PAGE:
The state's two largest insurers may say their merger will produce operating efficiencies, but health-care economist Lawton R. Burns wasn't buying it.
Independence Blue Cross and Highmark Inc.'s chief executive officers were the first to speak at yesterday's public hearing - and they repeated what they had said before:
The merger would generate $1 billion in savings over six years through economies of scale, administrative efficiencies, and negotiating power with the drug companies. That would be enough to spend $650 million on coverage for the uninsured and to keep portions of premiums from rising for subscribers.
But Burns, a Wharton professor in health-care economics, didn't see how. "Merger efficiencies are difficult to achieve," he told Gov. Rendell and U.S. Sens. Arlen Specter (R., Pa.) and Bob Casey (D., Pa.) at the National Constitution Center yesterday.
The two Blues have "failed to provide a convincing rationale and game plan for extracting" value from their proposed merger, he said.
For example, the Blues have promised to save $280 million in negotiations with drug companies, but, Burns said, "suppliers grant discounts based on local market penetration; Highmark and IBC have already achieved this."
Each insurer plans to keep its own headquarters - Independence in Philadelphia and Highmark in Pittsburgh.
"As a consequence, it is difficult to envision where any savings and efficiencies will spring from," Burns said, adding that coordinating operations 300 miles apart may increase costs.
Burns said he could understand one motivation for merger: "The desire to confront the growing competition from out-of-state, investor-owned health plans."
Large companies such as UnitedHealth Group Inc. and Aetna Inc. have advantages the Blues do not - including less-restrictive medical-underwriting practices that leave the Blues as the insurer of last resort.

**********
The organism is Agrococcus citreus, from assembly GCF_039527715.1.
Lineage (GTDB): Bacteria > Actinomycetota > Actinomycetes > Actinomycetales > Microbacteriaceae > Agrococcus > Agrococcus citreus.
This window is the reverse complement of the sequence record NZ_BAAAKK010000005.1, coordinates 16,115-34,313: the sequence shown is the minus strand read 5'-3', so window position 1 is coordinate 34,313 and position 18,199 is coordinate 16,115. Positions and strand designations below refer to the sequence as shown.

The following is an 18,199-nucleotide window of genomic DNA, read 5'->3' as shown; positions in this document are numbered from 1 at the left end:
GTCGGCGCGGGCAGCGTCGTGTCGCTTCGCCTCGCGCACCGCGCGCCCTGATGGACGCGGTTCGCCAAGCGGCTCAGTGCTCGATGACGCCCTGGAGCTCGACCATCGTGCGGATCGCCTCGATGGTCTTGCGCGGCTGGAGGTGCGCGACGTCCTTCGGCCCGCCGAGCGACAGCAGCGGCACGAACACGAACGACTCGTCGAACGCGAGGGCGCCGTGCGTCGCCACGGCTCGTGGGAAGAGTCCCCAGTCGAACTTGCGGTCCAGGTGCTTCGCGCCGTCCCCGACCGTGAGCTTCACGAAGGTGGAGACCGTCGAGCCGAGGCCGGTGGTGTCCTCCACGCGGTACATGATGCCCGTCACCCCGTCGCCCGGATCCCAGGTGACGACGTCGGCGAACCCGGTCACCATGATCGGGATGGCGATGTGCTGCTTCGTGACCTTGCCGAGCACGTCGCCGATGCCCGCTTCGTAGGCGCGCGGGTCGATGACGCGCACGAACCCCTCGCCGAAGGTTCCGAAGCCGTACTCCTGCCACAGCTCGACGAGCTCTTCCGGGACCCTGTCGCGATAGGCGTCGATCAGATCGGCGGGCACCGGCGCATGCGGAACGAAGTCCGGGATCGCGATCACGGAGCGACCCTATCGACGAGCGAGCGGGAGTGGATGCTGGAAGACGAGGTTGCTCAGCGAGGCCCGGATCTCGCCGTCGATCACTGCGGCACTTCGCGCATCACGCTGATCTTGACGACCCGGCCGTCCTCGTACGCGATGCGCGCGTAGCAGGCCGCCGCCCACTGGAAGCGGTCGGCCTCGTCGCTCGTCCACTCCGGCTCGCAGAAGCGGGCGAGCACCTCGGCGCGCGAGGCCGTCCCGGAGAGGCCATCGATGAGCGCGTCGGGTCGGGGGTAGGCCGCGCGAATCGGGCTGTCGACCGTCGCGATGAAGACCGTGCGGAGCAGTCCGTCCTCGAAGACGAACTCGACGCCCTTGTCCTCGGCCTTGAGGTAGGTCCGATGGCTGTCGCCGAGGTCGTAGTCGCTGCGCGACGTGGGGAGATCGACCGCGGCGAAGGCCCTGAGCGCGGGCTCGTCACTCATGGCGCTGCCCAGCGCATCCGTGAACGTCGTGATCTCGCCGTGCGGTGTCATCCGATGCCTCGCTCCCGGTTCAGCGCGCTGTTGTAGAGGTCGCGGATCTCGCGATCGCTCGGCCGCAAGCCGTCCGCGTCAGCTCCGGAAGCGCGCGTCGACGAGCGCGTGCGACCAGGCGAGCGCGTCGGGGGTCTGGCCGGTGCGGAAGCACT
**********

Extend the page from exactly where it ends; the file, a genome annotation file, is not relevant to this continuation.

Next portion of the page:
"These are not small mom-and-pop insurance companies, whom we would overshadow," Independence CEO Joseph A. Frick testified. "All have access to capital to buy companies and capabilities."
Much of yesterday's hearing centered on the effect the merger would have on competition among health insurers.
Because Independence Blue Cross and Highmark do not compete with each other, there will not be any anticompetitive effect for their customers. "I am convinced that this proposed combination will not reduce competition," Frick said.
But other witnesses worried that it would.
Decreased competition would also reduce the bargaining power of doctors and hospitals for reimbursement, while not necessarily producing lower premiums or more coverage for the uninsured, witnesses said.
"Econometric evidence shows that in the managed-care field, an increase in the number of competitors is associated with lower health-plan costs and premiums; conversely, a decrease in the number of competitors is associated with increases in plan costs and premiums," Burns said.
Specter arranged yesterday's first public hearing, telling reporters that "this is a big, big matter for Pennsylvania with very important antitrust implications, and we want to take a close, close look at it."
Rendell said it was important to make sure that the merger yielded savings in premium costs for businesses, while ensuring that doctors and hospitals were fairly compensated. "They are in a tremendously tight squeeze," he said.
But Rendell said he was heartened by the Blues' plans to spend $650 million on expanded coverage for the uninsured, which is part of Rendell's Prescription for Pennsylvania health plan.
The companies have offered to extend their Community Health Reinvestment Agreement with the state three years beyond the plan's 2010 sunset date.
Last year, the companies contributed a total of $154 million as part of the agreement.
At one point during the hearing, Specter asked Highmark chief executive Kenneth R. Melani pointed questions about his 2006 compensation, which topped $3.2 million and included a $2 million bonus.
Melani, who will lead the new Blue, reddened and responded that his compensation amounted to 10 cents per customer for Highmark's 28 million subscribers, most of whom are from other states. There are 4.8 million Highmark subscribers in Pennsylvania, he said.
After the hearing, Melani said that about 1,000 jobs would have to be reconfigured after the merger. Most of those would be lost by attrition, but would be regained through anticipated growth, he said.
The insurers' boards voted unanimously March 28 to merge, but there are significant state and federal regulatory hurdles. Melani said he hoped to finish the process in a year; Rendell estimated it would take two.